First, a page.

Bond Freeze Update
As of June 1, slight progress had been made toward a gradual release of some
voter-approved bond money that was frozen by the State on December 18, 2008.
However, the paralysis of California’s restoration economy continued. In
light of the State’s worsening budget crisis, no sound predictions were
possible at press time as to when interrupted projects might resume or new
projects might be considered for approval.
The freeze on bond-fund spending was imposed after the Pooled Money
Investment Board, which consists of the director of finance, controller, and
treasurer, found that the State might run out of money by February 2009 if
the legislative stalemate continued. Without a budget, California would no
longer be able to cover obligations. So the Board decided to put an
immediate stop to all spending of voter-approved bond funds, a total of over
$3.8 billion committed to some 2,000 projects statewide. These were projects
to improve schools, transportation, and environmental infrastructure. All
work was stopped as of December 18.
Since then, the sale of some bonds in the spring made it possible for the
Coastal Conservancy to begin paying invoices for work completed before the
freeze was imposed. The release of funds from Proposition 12, 40, and 50
bonds to restart a limited number of existing projects was approved by the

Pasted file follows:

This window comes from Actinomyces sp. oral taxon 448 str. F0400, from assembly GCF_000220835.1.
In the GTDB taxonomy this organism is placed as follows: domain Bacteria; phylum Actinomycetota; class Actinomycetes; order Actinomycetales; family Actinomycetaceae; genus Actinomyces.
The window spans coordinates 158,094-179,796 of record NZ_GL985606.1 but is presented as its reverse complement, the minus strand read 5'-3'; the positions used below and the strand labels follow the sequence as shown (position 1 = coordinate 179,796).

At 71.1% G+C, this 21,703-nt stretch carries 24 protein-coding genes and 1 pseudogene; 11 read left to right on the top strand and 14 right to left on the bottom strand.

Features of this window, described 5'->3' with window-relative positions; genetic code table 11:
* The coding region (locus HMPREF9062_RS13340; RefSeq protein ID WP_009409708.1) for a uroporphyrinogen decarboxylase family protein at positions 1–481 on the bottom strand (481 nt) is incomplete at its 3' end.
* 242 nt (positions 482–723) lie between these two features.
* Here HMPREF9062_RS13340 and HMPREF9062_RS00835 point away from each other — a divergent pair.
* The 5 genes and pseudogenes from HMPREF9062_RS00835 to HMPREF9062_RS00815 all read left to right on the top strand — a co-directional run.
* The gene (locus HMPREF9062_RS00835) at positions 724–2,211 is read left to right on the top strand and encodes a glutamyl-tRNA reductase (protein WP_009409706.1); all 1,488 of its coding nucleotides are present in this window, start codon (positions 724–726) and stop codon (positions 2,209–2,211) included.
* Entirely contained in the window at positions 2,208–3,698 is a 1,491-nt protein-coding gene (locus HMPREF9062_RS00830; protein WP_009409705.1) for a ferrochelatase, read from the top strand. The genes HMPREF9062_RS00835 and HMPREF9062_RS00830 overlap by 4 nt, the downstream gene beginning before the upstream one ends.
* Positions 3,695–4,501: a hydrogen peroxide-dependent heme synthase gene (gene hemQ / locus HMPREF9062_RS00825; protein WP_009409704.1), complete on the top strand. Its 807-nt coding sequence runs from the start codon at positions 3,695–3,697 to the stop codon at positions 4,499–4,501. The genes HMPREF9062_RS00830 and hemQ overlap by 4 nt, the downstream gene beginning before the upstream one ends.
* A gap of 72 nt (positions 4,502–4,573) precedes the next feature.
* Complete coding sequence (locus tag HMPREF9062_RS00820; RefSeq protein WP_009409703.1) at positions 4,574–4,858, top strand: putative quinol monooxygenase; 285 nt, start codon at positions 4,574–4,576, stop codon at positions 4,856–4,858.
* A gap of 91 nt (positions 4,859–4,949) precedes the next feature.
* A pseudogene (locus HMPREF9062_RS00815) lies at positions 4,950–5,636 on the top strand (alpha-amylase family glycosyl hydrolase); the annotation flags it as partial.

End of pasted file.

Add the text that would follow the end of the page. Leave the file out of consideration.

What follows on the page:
State Treasurer’s Office on May 22. The Conservancy anticipates that funds
from the sales of Proposition 84 bonds will be available soon.
The release of these funds, which include federal economic stimulus funds,
have yet to be confirmed, but might allow some large wetland and
infrastructure projects to restart before summer’s end. It’s likely to be a
while before State bond funds become available for new projects.
State Parks Visitors Spend Billions
The economy gets a boost of about $4.32 billion a year from visitors to
California state parks, a survey conducted by Sacramento State University’s
Recreation, Parks and Tourism Administration suggests. That’s the estimated
total spent by the 74.9 million people that State Parks estimates visit its
279 parks each year, for items and services ranging from groceries and other
supplies to lodging, food, gas, auto repairs, and equipment rentals.
The estimate is based on preliminary results of the survey, conducted by
faculty and students under supervision of Professor David Rolloff. From fall
2007 to February 2009, they interviewed 9,700 visitors at 27 parks around
the state and found that the average spent per person was $57.63 per visit:
$24.63 inside the park and in nearby communities, and $33 in communities
more than 25 miles from the park. People from out of state (11.95 percent of
those surveyed) spent an average $184.91 per person, or $1.66 billion per
"The numbers were kind of shocking to us, they were so huge," said Rolloff.
Complete results will be released later this year, he said, but the
information about spending "was so significant, we felt it was worth
releasing ahead of time." The survey was commissioned and funded by State